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William D Lastrapes, Professor of Economics, University of Georgia writes for The Conversation and the World Economic Forum on why Trade deficits are good for the country with the deficit in an article entitled “An economist explains why trade deficits aren't a bad thing”. 

In this reply, I will explain why this article is dishonest and where Lastrapes’ logic fails through an omission of the consequences of the actions he prescribes.

Lastrapes’ main argument against a trade war is that this would create a rise in prices while he ignores that trade tariffs are used to protect domestic production and therefore not usually applied to produce imported because of a lack of [economics buzzword here] Comparative advantage.  Thus prices for goods that are not produced domestically should not be changed, and prices of goods produced domestically should remain the same initially, and become lower over time, as we'll see later.

As an aside, if there is less competition for domestic produce then more produce is sold and the incentive to increase production rises and new entrants, with new production methods, come into the market.  Prices for which there is no domestic production should not change due to tariffs and if production is increased due to demand we have more jobs and so those ‘at the bottom’ gain. 

When Lastrapes’ claims the economy gets richer he fails to mention who in the economy actually gets richer and we will see how this works further down the chain of consequences.  Spoiler alert, it’s not the little people.  This is a critical point to come back to in other places in this website because things that are omitted are more important than what's said.

Using a classic economic example, he claims that “Grain grown in the US is exchanged for cars produced in Japan” however simplified claim ignores how many bags of grain each car costs to produce.  A trade deficit is created when the number of bags of grain used to buy a car, costs more to produce than the car does (yes it's a little more complicated than that but this is how they bamboozle you).

He then goes on to explain that the profits from the surplus country are used to invest in the donor country (I say, donor, because if you are selling or swapping goods for less than their value you are effectively subsidizing the surplus country) which means that the donor country is giving away the ownership of its resources and a proportion of the future profits of those industries invested in.  Take Hollywood, almost entirely Chinese owned (have you not noticed the amount of Chinese Propaganda in current Hollywood productions?).

So now the surplus country not only has P from the bad deal, but it also has assets I from investment and assets L from ownership of the means of production, which may be Land, factories and other space-based assets (e.g. Movie studios).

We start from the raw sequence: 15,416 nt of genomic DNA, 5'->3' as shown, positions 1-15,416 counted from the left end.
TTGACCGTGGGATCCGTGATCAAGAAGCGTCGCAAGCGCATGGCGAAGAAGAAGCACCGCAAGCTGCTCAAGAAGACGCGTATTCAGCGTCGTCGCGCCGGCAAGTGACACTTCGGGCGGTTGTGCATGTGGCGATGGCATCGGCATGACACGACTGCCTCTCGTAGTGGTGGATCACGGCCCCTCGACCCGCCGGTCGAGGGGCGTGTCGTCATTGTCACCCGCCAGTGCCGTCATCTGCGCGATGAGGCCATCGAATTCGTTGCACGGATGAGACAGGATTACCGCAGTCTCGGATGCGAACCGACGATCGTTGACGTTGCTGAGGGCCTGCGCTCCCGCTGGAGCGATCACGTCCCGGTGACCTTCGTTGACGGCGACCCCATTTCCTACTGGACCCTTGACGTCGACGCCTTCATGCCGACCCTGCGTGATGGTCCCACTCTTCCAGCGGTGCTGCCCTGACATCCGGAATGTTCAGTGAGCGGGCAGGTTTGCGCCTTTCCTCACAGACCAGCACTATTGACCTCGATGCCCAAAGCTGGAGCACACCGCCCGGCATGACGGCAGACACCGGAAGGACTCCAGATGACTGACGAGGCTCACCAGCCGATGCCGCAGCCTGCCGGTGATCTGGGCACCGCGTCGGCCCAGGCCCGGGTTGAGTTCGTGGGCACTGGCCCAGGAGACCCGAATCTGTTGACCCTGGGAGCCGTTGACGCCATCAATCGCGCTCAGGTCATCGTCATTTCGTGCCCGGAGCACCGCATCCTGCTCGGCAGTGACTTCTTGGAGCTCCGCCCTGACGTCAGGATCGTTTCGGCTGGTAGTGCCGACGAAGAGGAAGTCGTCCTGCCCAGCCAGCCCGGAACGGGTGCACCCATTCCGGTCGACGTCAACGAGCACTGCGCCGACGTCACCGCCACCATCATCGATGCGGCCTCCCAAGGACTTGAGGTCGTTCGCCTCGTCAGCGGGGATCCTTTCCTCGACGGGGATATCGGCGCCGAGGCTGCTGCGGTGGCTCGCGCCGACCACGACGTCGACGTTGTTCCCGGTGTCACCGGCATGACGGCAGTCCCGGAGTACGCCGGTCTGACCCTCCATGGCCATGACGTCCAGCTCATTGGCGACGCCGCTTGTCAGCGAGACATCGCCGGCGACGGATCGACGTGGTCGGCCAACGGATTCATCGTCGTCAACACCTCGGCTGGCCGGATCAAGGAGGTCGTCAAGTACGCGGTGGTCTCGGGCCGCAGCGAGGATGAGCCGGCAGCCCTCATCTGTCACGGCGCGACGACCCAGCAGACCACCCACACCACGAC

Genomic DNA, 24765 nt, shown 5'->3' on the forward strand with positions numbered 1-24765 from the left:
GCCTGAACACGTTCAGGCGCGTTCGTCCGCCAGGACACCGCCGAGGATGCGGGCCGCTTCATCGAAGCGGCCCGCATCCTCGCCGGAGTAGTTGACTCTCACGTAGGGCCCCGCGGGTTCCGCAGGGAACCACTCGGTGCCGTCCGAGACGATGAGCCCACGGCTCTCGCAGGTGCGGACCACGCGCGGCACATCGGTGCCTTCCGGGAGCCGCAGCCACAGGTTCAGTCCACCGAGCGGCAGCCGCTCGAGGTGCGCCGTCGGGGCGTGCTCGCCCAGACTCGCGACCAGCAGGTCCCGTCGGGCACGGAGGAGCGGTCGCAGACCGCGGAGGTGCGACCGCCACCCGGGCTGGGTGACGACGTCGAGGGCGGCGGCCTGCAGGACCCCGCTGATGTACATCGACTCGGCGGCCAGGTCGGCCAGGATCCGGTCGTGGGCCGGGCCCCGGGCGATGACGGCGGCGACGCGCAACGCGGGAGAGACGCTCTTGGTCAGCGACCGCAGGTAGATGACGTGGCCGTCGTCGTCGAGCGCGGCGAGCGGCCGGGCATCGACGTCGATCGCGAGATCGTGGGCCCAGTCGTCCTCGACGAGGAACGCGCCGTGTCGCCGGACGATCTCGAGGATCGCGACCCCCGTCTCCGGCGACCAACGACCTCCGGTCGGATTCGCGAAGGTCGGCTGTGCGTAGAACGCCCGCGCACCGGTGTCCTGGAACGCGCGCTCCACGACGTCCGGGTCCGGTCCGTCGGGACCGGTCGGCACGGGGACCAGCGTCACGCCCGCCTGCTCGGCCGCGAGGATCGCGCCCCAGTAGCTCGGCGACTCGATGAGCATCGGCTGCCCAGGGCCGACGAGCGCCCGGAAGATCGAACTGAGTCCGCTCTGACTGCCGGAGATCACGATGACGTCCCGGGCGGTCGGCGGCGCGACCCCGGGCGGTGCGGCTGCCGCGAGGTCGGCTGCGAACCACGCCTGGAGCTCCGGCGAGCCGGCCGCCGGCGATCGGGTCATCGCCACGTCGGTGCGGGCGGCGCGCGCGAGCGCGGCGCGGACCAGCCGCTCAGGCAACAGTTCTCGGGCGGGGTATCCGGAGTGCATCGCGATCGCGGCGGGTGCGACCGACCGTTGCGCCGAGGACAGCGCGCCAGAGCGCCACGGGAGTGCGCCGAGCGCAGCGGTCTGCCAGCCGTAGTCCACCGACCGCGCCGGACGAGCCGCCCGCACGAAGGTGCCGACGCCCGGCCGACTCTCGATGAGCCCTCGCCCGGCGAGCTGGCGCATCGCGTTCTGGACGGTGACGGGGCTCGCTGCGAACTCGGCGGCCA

Now that the surplus country has P+I+L it can now invest this back into the donor country in the second year resulting in (P+I+L)2. Even accounting for deductions (D) such as taxes and profit taking we are left with (P+I+L-D)2  in the second year, which merely slows down the rate at which the surplus country owns the donor country not the overall effect of the trade surplus.

This can be seen clearly when we look at the Chinese bond holdings issued from the US. Which is reported today as 1.165 trillion dollars.  Average bond holdings return at today’s rate 2.8% across all time periods.  This gives the donor country the opportunity to purchase more of what it thinks will make more profit, and let me express my opinion that this isn't the poor people of the surplus country that receives this windfall.

This leads to the question “At what point does the donor country become a vassal state of the surplus country?” How much of UK London, or Canadian real estate is now owned by foreign investors?  And why is this investment not two way?  Why don't English Millionaires own property in Beijing or Moscow?

Simply, because Beijing and Moscow know that we, here, in the west have been lied to, by all our governments over the last 30 years.  Our legacy is being sold down the line.

Using his own logic, I would like to swap my bike with Lastrapes’ car and tell him that the deficit is good for him and that I can now buy a share in his property. from the difference in value.  After all, this investment is good for him, also when he sells I will be taking that profit out of his economic sphere (in addition to the principle). 

So, now not only have I invested using the value he gave me when he made the swap of unequal value in the first place, but I am also able to claim ownership and then take profit when he makes a profit on his labour.

And all this is good for him.

Welcome to globalist economics.

 https://www.weforum.org/agenda/2018/10/why-trade-deficits-aren-t-so-bad/

 

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